However, that is not difficult at all. It's still really just coming up with three scenarios.

3. Scenario creation in Trollbabe is often very easy. Here's an example:

"A human girl has been raised by trolls and thinks she's a troll. She is effectively the apprentice shaman for a small group of fairly elderly trolls who live far away from humans. They rely on her, unskilled as she is, as the real shaman is very very sick."

"A human warrior has ventured into the mountains and forests to kill himself a troll, and he has happened upon this area."

"The Stakes (beginning-level version): [pick any character]" OR "The Stakes: the troll tribe."

Please note that the Stakes is never phrased like, "To save the troll tribe," or anything like that.

Come up with names for the girl, for the warrior, the old shaman, and a list of troll and human names that are currently unattached to anyone.

There! Now you have a scenario which can be played with no further preparation (trust me on that), and which can be 'ported to anywhere on the map which is relatively isolated.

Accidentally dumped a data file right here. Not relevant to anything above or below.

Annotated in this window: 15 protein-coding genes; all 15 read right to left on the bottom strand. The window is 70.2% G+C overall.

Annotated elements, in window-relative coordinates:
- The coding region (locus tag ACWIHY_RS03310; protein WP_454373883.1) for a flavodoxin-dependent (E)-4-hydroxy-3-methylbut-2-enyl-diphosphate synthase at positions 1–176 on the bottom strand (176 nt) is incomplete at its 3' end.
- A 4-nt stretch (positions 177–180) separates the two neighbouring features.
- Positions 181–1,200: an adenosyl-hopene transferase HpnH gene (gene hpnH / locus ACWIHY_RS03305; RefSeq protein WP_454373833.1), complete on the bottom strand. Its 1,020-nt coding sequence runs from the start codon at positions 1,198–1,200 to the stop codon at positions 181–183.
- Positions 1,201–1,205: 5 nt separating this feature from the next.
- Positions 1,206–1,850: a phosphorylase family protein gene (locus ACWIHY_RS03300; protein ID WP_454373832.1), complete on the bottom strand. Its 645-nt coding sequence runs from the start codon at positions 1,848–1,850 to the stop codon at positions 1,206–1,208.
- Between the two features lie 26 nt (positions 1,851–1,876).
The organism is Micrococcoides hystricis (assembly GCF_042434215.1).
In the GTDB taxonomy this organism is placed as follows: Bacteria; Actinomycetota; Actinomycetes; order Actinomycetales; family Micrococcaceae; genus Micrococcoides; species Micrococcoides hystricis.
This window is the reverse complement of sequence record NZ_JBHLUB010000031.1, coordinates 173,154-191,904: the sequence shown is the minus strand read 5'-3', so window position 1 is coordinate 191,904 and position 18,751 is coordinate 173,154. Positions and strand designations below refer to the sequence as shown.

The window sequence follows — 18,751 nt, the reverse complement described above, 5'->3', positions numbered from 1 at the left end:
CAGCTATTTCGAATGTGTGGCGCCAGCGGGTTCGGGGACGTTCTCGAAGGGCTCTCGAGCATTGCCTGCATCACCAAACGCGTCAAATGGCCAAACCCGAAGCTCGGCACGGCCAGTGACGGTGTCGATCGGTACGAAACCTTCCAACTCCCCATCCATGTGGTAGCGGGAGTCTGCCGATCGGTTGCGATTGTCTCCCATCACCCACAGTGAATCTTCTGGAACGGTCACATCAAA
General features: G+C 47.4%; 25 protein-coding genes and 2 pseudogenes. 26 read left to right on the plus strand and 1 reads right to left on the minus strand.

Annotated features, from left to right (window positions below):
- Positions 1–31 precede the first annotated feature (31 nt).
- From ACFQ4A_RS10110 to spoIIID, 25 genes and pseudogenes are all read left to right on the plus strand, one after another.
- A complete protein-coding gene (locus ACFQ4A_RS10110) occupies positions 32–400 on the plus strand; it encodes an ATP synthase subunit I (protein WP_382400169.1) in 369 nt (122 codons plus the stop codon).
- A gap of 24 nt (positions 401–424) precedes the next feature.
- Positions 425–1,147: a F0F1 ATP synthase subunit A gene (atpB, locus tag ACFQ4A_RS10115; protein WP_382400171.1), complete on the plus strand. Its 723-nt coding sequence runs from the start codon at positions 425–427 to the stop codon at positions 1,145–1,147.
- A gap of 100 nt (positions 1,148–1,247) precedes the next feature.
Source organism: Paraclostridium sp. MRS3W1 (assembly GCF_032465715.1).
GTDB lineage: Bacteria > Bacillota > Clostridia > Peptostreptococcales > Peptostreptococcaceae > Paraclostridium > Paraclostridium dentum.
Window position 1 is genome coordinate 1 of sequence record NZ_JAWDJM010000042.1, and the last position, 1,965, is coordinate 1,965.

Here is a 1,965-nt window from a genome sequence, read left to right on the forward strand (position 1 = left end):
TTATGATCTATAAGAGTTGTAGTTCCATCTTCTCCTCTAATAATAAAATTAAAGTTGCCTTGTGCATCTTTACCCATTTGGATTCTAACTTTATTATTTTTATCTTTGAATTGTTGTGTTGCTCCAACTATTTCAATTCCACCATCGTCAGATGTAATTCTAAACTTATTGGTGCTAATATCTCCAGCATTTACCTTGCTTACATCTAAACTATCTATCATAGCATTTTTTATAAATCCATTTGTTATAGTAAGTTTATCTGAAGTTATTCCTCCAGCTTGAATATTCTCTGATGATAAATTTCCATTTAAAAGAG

Note that the Stakes are easy: beginning level is any character you choose to name, and from there on up, just expand the scope from around that character. It's especially easy in this case because there's only one small group anyway. If there were, say, a human village nearby, then you'd choose which small group of people would represent the next Stakes-level up.

Anyway, I suggest having a whole bagful of scenarios phrased very much like the above, some of them good for densely-populated cities, some good for wilderness, some good for temporarily-isolated groups (e.g. ships), and so on. The point is that this preparation will serve you almost indefinitely, as you'll just pick whichever suits your fancy after a player announces his character's destination for this adventure. The Scale of the trollbabe's impact can always be increased, no matter what.